Amanda is one of our Team’s clinicians who serves in a counseling role for firefighters or family members seeking the services of our team. Amanda’s twenty years of experience in the field is invaluable to the team.


Chris serves as the Peer Support Clinician and Family Liaison Supervisor for the DMH on the Charleston Firefighter Support Team. Chris has been in the mental health field for over twenty years, specializing in providing services to people who have experienced traumatic events.


Richie serves as the Peer Support Supervisor for the team and is retired from the FDNY after twenty-seven years of service. He works with the peers who visit the firehouses to offer support to the on-duty personnel. Richie remains an active member of the Counseling Services Unit of the FDNY.


Mark has worked in the substance abuse field for over thirty years. His dedication to helping people with alcohol or other substance abuse problems stems from his own ongoing recovery from alcoholism that began in 1967. In addition to being a member of the team, Mark is Director of Charleston County’s Department of Alcohol and other Drug Services, The Charleston Center.


Gerald serves as the Project Manager for the South Carolina State Firefighter’s Association’s Counseling Support Unit and the coordinator of the Team. Gerald is the former Assistant Chief of the North Charleston District Fire Department and has been involved with the South Carolina Fire Service for over thirty-years.


The Charleston Firefighter Support Team was organized in July, 2007 through a collaborative effort of the South Carolina State Firefighters' Association and The South Carolina Department of Mental Health. It is founded on the principles of hope, healing, respect and recovery. All counseling services are free of charge to members of the Charleston Fire Department and their families. The strictest code of confidentiality is enforced as described and established by Law in the State of South Carolina Privacy Practices of Protected Health Information. (PHI)

The Support Team is designed to provide Advocacy Education and Treatment through its Peer Outreach, Family Liaison Program and Counseling Support Unit. As public servants, our commitment must be to the whole agency and to the citizens of our community. We uphold this commitment through diligence, honesty, personal responsibility and the highest professional standards. Staff members respect the rights of others to hold values, attitudes and opinions that differ from their own without judgment or disdain; and do not attempt to impose their own values and beliefs.

The Primary Goals of the Team are to develop services that are easily accessible and available, ensure that services meet the needs of firefighters and their families, and identify those in most distress and respond effectively. The Team will achieve these goals through a commitment to excellence and the highest respect for integrity, unique culture, and traditions of the firefighting community.


A Tribute to Charleston Firefighters

Engine 11 is a 1961 Model C85 Mack that was placed in service in the Charleston Fire Department in December, 1960. Many former and current Charleston Firefighters rode this truck during their careers. It was retired from service in early 1991 after over 30 years of service and has been in storage at Stoney’s Old Time Firehouse in Colleton County since that time.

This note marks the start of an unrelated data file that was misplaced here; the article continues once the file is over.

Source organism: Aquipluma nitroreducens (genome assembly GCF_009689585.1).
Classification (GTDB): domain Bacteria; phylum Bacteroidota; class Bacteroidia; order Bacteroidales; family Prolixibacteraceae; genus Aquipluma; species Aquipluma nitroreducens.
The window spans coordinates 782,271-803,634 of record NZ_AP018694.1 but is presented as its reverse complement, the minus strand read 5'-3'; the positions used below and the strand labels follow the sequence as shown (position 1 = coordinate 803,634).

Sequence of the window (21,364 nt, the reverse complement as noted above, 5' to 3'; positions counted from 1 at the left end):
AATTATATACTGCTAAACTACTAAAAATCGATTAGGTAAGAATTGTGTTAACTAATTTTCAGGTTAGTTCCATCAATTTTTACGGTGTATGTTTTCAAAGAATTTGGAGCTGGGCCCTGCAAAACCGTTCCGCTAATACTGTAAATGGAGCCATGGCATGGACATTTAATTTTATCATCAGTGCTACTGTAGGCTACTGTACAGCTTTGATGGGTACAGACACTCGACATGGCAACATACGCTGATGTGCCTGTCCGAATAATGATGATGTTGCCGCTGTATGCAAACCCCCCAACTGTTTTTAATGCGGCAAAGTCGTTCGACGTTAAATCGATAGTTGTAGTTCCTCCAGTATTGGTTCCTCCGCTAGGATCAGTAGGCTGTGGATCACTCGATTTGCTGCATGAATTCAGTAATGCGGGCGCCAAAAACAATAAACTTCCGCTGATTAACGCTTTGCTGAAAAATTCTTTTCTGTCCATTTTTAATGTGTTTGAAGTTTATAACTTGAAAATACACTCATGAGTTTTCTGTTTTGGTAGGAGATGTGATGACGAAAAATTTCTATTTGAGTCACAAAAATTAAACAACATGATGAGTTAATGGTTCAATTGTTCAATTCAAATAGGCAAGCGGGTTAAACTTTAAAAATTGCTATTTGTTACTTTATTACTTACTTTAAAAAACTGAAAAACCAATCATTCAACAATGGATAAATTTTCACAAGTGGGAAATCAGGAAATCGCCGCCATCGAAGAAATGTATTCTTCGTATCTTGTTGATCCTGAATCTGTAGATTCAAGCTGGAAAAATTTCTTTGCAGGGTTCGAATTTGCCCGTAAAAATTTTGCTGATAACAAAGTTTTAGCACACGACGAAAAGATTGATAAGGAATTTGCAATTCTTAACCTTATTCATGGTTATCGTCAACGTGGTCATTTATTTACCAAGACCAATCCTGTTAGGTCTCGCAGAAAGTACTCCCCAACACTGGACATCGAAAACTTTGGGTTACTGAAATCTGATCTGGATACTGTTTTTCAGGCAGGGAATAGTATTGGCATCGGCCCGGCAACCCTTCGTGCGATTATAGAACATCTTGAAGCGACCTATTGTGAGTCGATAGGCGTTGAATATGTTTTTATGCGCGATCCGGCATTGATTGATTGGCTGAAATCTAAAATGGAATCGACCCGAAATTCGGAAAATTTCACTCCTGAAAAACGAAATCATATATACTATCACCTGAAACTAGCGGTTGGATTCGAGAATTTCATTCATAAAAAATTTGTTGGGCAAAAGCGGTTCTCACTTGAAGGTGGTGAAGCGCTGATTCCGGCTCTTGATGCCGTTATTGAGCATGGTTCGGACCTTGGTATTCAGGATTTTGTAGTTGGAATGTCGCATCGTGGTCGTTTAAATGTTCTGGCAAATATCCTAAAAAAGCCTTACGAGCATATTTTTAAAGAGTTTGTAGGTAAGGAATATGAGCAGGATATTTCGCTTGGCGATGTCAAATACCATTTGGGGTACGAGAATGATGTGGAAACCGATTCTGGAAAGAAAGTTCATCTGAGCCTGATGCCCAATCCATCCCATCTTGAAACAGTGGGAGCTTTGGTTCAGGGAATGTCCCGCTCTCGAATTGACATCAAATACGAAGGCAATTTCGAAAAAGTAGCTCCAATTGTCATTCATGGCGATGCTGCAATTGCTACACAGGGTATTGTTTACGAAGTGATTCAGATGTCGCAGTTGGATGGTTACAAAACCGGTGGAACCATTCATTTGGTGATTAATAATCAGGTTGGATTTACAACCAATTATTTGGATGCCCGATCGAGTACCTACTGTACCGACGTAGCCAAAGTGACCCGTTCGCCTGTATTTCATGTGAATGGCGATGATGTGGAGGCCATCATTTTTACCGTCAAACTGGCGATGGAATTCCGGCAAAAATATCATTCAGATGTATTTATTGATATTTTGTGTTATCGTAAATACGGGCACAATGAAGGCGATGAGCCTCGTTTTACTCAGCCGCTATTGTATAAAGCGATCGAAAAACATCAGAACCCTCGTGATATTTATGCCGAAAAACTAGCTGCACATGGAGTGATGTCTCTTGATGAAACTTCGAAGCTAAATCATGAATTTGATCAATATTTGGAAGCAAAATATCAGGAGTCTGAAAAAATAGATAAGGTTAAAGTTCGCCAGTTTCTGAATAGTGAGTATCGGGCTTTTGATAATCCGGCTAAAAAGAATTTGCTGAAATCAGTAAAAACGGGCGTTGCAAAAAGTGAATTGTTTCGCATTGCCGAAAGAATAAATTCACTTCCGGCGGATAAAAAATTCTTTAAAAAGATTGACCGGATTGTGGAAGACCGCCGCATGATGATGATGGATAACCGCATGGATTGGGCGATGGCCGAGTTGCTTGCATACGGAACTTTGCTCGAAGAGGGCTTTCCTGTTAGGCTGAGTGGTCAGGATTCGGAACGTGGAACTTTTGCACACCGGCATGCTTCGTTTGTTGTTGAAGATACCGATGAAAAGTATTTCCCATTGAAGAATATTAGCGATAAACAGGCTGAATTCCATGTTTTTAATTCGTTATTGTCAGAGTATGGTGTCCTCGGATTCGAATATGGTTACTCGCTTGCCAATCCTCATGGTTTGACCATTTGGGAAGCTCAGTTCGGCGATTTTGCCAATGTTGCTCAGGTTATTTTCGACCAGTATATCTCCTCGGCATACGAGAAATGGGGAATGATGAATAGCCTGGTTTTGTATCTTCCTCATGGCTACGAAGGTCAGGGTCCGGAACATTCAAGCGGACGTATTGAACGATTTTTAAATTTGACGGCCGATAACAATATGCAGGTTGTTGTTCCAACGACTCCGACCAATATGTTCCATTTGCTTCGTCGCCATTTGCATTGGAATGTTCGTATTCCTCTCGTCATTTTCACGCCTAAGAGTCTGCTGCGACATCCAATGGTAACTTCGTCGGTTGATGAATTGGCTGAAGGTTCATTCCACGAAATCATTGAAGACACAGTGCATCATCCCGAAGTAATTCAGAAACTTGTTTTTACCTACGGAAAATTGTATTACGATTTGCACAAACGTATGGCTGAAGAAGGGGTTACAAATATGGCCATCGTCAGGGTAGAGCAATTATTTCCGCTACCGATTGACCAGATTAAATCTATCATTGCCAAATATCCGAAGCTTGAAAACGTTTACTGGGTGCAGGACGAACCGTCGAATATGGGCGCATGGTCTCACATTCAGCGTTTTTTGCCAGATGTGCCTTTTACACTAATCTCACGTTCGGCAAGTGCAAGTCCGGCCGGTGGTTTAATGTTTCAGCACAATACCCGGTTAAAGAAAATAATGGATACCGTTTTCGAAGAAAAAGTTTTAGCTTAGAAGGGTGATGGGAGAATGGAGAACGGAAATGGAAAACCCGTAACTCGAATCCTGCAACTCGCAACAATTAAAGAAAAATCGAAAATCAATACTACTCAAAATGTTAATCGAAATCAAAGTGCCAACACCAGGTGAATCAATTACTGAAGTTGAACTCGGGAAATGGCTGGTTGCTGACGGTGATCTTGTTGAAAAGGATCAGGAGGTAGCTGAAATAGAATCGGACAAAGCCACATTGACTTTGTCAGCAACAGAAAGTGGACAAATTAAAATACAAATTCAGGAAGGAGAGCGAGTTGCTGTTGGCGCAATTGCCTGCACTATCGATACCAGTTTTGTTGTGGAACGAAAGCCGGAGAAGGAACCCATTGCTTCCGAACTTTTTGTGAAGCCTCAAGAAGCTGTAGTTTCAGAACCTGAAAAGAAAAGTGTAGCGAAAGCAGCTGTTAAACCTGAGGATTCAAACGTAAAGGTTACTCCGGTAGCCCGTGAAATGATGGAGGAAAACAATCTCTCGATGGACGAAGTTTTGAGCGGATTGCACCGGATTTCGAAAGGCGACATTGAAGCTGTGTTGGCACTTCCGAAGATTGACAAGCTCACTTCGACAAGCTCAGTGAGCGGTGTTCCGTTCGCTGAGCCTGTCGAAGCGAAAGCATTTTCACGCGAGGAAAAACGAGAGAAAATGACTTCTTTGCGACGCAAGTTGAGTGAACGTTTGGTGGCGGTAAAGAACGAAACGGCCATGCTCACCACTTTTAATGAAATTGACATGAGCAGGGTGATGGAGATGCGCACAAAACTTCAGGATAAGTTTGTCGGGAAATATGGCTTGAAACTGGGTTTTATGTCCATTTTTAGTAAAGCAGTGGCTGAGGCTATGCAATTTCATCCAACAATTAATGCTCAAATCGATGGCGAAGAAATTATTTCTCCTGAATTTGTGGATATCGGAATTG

The Charleston Firefighter Support Team had been searching for a fire engine that could be restored and used as a public fire education and event/parade truck to honor the Charleston 9 and all Charleston Firefighters, current and retired, for their dedication and service to our community.

The Team has acquired Engine 11 and is beginning a project to restore it to its original condition. Anyone wishing to contribute financially to this project can make their donations to “Raising Engine 11”, c/o Charleston Firefighter Support Team, 2090 Executive Hall Road, Suite 170, Charleston, South Carolina 29407. Anyone wishing to contribute their time and talent to help with this restoration can contact Gerald Mishoe at (843) 609-8300 or at .


This is the new Charleston Firefighter Support Team blog. We will make every effort to keep you informed of important events and dates related to our Team and our firefighters. Please feel free to leave any questions, thoughts or concerns that you have. We will make every effort to respond to you in a timely fashion.


The Charleston Firefighter Support Team provides an array of services designed to meet the needs of personnel and families of the Charleston Fire Department.

The following services are available:

Crisis Intervention - Attending to those in need of immediate and critical support.

Individual Counseling - One-on-one counseling to address issues identified as causing undue stress and emotional upset and to seek viable solutions to these issues.

Family Counseling - Meeting with fire department personnel and their families to promote unity and strength within the family.

Couples’ Counseling - Addressing those issues unique to the needs of a committed relationship.

Group Counseling - Using the power of peer support to tackle issues and together seek solutions.

Children’s Counseling - Working with children based on their developmental stage to provide a safe environment to discuss any concerns, promote confidence, and increase self-control.

Medical Assessment - Assessing the need for and monitoring medications.

Community Outreach and Social Support - Participating in activities, meetings, and events outside of the office to provide support and education. We are available to provide services in the office, in schools, in the home, or in the stations. Phone consultations are available for additional support.